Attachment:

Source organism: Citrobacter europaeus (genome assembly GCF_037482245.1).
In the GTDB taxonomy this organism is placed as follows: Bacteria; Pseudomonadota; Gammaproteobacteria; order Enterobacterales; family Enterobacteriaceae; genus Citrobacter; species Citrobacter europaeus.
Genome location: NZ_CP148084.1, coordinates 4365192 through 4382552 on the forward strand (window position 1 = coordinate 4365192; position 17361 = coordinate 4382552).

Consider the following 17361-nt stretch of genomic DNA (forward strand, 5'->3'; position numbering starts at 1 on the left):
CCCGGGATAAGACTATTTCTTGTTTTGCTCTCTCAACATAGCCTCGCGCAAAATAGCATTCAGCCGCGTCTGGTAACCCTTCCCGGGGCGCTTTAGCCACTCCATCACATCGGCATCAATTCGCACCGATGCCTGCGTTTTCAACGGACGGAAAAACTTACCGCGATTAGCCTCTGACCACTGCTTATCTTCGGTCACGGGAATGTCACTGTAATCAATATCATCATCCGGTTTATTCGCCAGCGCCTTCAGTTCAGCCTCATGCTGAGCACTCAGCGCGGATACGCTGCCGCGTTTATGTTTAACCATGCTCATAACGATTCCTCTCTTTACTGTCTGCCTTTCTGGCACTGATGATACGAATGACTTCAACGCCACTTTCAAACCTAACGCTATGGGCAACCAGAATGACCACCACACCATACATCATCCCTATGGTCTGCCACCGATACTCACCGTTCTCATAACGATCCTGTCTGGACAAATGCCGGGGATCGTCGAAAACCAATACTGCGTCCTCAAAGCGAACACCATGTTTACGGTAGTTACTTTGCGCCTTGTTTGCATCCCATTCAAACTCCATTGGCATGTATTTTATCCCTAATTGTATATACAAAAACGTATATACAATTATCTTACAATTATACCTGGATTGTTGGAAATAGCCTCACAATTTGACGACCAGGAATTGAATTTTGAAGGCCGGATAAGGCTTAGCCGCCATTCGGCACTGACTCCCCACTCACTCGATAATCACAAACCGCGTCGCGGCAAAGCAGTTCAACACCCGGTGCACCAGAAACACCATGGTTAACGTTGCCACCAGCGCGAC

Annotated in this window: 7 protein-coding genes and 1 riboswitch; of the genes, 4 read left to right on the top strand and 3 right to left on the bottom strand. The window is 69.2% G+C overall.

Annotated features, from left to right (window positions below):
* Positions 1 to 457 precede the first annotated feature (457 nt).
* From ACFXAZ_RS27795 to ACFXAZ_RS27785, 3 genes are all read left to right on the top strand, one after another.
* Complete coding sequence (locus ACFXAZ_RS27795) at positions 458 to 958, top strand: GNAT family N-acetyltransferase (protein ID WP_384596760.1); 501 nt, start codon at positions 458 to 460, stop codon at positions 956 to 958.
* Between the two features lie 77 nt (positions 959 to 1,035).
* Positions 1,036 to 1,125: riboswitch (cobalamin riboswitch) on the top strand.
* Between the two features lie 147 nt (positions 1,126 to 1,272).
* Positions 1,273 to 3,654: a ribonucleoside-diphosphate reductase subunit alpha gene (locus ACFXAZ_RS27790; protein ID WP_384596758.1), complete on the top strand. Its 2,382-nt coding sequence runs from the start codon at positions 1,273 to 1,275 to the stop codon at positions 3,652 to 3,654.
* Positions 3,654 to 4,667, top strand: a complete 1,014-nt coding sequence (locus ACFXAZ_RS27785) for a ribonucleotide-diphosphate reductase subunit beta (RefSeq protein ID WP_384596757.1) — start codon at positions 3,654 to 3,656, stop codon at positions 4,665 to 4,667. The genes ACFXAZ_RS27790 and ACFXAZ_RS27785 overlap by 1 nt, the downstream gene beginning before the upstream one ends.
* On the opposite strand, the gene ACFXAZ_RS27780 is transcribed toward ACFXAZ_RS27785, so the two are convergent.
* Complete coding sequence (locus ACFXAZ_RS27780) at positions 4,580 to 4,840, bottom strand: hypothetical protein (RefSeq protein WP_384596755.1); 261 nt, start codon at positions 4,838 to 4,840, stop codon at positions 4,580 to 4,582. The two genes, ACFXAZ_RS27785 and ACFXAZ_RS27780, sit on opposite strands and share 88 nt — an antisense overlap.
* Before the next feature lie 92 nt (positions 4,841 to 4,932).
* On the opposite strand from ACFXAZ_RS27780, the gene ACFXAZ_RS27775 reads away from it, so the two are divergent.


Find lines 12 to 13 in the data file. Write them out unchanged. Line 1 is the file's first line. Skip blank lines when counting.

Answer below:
* Positions 1,036 to 1,125: riboswitch (cobalamin riboswitch) on the top strand.
* Between the two features lie 147 nt (positions 1,126 to 1,272).